Celeste Ng is the author of the novel Everything I Never Told You, which was a New York Times bestseller, a New York Times Notable Book of 2014, Amazon’s #1 Best Book of 2014, and named a best book of the year by over a dozen publications. Everything I Never Told You was also the winner of the Asian/Pacific American Award for Literature and the ALA’s Alex Award, and was a finalist for numerous awards, including the Ohioana Award, the John Creasey (New Blood) Dagger Award, the VCU Cabell First Novelist Award and the Massachusetts Book Award.
Celeste grew up in Pittsburgh, Pennsylvania, and Shaker Heights, Ohio, in a family of scientists. She attended Harvard University and earned an MFA from the University of Michigan, where she won the Hopwood Award. Her fiction and essays have appeared in One Story, TriQuarterly, Bellevue Literary Review, the Kenyon Review Online, and elsewhere, and she is a recipient of the Pushcart Prize. Celeste and I first connected on Twitter after I read her book, and she graciously agreed to chat with me about the novel, her writing routine, being part of and writing about interracial families, how to address issues of race and representation without being pigeonholed, writing outside one’s own culture, what she’s working on now, and much more!
Nicole Chung: Celeste, I have told you this so many times it must be getting old by now, but I absolutely loved your novel. My husband bought it for me, and then I bought it for half a dozen of my friends and relatives, and every single one of them sang its praises. My sister particularly enjoyed it; her exact words were: “Thank you. And damn you, too. By the end I was crying and slightly traumatized, but I loved it.”
How did the idea for this novel come to you? Was it difficult working on such a tragic story, and why did you decide to focus on such tough issues — misunderstanding and racism and unfulfilled dreams and the grief of losing a child?
Celeste Ng: Thank you! Both for the kind words and for sharing. The novel emerged, as most of my work does, when several seemingly unrelated things collided in my mind and I had to try and figure out why my mind was connecting them. My husband happened to tell me a story about his school days: when he was about 8, he was at a friend’s house when the friend pushed his own little sister into a pond in the backyard. She was pulled out immediately by her parents, but I kept thinking, what if they hadn’t been there? What was the relationship between this brother and sister like before he pushed her — and what was it like after?
Around that time, I was also working on a story about two sisters whose mother has abandoned the family, which kept getting longer and more unwieldy. That story eventually found a life of its own, but that idea of the absent parent, and the effect it might have on siblings, stuck with me. That was maybe the tonal seed of the novel, the echoes left behind when someone leaves.
And finally, morbid as it sounds, I had been thinking about young women who die for a long time. I grew up in a lovely suburb of Cleveland, but in the ten or so years I lived there, three young women from the high school were murdered, including one who had been in my grade. Those deaths really haunted me, and I wondered if there was some way they could have been saved, as well as how their families could go on after losing them in such a sudden and tragic way. All of those things came together in my brain, and the novel grew from there.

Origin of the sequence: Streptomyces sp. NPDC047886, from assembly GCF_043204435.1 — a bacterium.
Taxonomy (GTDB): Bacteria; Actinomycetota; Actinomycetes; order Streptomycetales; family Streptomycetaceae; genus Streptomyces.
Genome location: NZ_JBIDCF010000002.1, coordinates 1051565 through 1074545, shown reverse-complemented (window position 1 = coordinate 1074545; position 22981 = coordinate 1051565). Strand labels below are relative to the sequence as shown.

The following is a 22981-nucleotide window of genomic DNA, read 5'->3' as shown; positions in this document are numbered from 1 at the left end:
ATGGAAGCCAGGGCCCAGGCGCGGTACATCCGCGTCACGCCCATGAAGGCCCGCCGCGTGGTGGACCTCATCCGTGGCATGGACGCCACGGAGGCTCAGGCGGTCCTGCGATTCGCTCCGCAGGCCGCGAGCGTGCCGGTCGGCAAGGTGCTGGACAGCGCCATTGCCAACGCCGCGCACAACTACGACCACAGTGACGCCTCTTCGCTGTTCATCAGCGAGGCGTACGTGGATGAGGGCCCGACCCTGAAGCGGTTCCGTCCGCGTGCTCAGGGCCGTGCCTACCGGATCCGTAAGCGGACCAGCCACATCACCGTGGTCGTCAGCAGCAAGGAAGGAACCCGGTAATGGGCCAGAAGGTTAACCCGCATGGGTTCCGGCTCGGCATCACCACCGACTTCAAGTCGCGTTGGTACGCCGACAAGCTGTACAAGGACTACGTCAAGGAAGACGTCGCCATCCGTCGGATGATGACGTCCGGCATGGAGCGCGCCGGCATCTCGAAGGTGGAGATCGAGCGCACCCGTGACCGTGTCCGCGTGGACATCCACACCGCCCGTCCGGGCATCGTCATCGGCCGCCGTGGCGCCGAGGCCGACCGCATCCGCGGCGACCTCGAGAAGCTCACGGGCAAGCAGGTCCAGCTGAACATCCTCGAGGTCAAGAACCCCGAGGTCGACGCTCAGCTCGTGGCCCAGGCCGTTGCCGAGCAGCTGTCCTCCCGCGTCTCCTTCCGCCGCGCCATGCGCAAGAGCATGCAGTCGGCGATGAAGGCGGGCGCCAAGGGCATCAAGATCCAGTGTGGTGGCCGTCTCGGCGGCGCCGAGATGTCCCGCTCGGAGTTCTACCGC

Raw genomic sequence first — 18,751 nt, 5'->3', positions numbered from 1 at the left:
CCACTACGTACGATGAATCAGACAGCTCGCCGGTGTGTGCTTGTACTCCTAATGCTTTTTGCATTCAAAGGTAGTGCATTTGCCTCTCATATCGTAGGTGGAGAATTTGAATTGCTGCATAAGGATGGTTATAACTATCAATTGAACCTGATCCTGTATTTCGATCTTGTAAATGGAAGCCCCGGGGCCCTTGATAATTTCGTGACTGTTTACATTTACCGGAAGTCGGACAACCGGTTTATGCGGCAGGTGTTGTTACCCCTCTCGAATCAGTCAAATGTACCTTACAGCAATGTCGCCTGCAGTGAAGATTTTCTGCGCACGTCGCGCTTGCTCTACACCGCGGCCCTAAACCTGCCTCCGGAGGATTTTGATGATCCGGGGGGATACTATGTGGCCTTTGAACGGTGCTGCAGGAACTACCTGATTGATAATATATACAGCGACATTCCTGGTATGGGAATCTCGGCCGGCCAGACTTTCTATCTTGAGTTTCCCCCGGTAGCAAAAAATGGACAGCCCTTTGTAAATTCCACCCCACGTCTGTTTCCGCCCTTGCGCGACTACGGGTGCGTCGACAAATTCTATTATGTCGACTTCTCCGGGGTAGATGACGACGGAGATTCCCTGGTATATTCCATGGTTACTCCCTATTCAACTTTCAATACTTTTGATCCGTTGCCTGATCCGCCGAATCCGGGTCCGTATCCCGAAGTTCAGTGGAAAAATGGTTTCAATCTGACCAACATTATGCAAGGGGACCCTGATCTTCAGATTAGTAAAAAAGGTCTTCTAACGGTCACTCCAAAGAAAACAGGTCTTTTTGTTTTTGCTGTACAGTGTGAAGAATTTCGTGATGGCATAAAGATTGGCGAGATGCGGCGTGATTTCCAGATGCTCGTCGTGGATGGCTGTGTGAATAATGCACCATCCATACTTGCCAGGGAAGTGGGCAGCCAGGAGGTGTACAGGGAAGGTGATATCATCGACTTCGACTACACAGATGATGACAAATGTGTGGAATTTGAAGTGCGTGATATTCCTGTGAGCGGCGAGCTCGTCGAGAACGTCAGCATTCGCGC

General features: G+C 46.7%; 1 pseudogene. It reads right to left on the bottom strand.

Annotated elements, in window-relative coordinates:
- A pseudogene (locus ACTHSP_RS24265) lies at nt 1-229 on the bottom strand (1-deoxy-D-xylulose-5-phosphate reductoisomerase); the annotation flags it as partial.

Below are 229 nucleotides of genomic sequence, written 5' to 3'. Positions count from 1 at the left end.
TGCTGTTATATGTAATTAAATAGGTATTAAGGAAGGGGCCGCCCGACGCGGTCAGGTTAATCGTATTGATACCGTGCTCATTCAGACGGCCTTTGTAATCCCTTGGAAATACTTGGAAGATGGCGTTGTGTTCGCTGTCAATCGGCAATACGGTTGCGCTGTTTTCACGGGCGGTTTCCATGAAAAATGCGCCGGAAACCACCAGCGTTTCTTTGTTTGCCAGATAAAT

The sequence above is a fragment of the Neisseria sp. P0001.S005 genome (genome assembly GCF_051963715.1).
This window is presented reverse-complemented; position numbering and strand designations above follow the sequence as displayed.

As for the larger themes you mention, I’ve always been drawn to writing things that scare me or puzzle me. In particular, I wonder if it’s ever possible for any two people to truly understand each other, or if there’s always going to be some scrim of incomprehension between them. This plays out in so many ways: in a marriage, between parents and children, between siblings, between cultures. So I guess it’s only natural that those questions wove their way into this book.
Apart from being caught up in the story and the beautifully drawn characters, your book was important to me personally because I’ve always been part of an interracial family — first through adoption and now through marriage as well. I so rarely read stories or see portrayals of families that look anything like mine. Why did you decide to make the family in your novel an interracial one, with biracial children? Was that always the plan for this story?
In the very early stages of the novel — when I was no more than about 15 or 20 pages in — I didn’t really think about the races of the characters at all. If anything, I thought of them as white because that’s so often the default mode for our culture. Then one of my advisors, Eileen Pollack, asked me about the characters’ ethnicity, and I started to realize that this was a racially mixed family: that tied into many of the issues they had to face and the concerns and misunderstandings they had with each other and with outsiders.
Both my parents are ethnically Chinese, but growing up in an area with very few Asians, I have always felt somewhat distanced from that Chinese heritage. I don’t speak the language, I don’t cook Chinese food, I don’t know a lot of the customs and traditions that might be second nature to someone growing up in a more Asian area. Yet at the same time, I have enough of a sense of my Chineseness that I didn’t feel totally at home in suburban America, either. I don’t pretend that’s the same as being interracial, but I relate to feeling somewhere in between two different cultures, and wanted to explore that. Most of the stories I’ve written that deal with ethnicity focus on people in that in-between space: an adoptee who tries to connect with her Chinese heritage in college; a non-Chinese widow who finds comfort in Chinese grieving rituals, and so on.